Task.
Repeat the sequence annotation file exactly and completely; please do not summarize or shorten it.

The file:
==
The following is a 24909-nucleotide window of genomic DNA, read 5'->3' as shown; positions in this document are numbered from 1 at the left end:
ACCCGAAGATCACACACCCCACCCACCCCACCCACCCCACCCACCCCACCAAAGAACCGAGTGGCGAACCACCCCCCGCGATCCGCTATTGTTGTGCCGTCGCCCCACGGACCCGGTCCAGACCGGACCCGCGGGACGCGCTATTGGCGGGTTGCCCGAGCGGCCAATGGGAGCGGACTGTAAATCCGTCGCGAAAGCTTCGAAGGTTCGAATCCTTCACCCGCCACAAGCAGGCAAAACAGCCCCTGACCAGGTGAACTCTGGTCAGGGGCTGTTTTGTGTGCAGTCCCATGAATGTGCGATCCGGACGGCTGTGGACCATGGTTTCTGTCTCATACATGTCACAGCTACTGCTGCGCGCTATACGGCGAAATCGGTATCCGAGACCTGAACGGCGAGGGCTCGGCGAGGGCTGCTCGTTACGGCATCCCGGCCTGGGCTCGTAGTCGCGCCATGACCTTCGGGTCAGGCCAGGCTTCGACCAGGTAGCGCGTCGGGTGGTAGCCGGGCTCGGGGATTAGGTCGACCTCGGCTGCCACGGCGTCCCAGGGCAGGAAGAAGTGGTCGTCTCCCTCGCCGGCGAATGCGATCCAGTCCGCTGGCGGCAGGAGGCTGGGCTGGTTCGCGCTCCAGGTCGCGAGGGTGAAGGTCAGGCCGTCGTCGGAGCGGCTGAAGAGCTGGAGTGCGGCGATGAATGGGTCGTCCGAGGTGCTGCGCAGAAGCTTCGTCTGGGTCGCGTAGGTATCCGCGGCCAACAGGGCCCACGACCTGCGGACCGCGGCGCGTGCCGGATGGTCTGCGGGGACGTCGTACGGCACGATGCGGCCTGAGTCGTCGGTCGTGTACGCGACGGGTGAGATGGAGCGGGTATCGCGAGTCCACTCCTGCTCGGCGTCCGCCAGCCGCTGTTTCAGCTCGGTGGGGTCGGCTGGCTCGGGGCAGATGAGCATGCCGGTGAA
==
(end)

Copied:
The following is a 24909-nucleotide window of genomic DNA, read 5'->3' as shown; positions in this document are numbered from 1 at the left end:
ACCCGAAGATCACACACCCCACCCACCCCACCCACCCCACCCACCCCACCAAAGAACCGAGTGGCGAACCACCCCCCGCGATCCGCTATTGTTGTGCCGTCGCCCCACGGACCCGGTCCAGACCGGACCCGCGGGACGCGCTATTGGCGGGTTGCCCGAGCGGCCAATGGGAGCGGACTGTAAATCCGTCGCGAAAGCTTCGAAGGTTCGAATCCTTCACCCGCCACAAGCAGGCAAAACAGCCCCTGACCAGGTGAACTCTGGTCAGGGGCTGTTTTGTGTGCAGTCCCATGAATGTGCGATCCGGACGGCTGTGGACCATGGTTTCTGTCTCATACATGTCACAGCTACTGCTGCGCGCTATACGGCGAAATCGGTATCCGAGACCTGAACGGCGAGGGCTCGGCGAGGGCTGCTCGTTACGGCATCCCGGCCTGGGCTCGTAGTCGCGCCATGACCTTCGGGTCAGGCCAGGCTTCGACCAGGTAGCGCGTCGGGTGGTAGCCGGGCTCGGGGATTAGGTCGACCTCGGCTGCCACGGCGTCCCAGGGCAGGAAGAAGTGGTCGTCTCCCTCGCCGGCGAATGCGATCCAGTCCGCTGGCGGCAGGAGGCTGGGCTGGTTCGCGCTCCAGGTCGCGAGGGTGAAGGTCAGGCCGTCGTCGGAGCGGCTGAAGAGCTGGAGTGCGGCGATGAATGGGTCGTCCGAGGTGCTGCGCAGAAGCTTCGTCTGGGTCGCGTAGGTATCCGCGGCCAACAGGGCCCACGACCTGCGGACCGCGGCGCGTGCCGGATGGTCTGCGGGGACGTCGTACGGCACGATGCGGCCTGAGTCGTCGGTCGTGTACGCGACGGGTGAGATGGAGCGGGTATCGCGAGTCCACTCCTGCTCGGCGTCCGCCAGCCGCTGTTTCAGCTCGGTGGGGTCGGCTGGCTCGGGGCAGATGAGCATGCCGGTGAA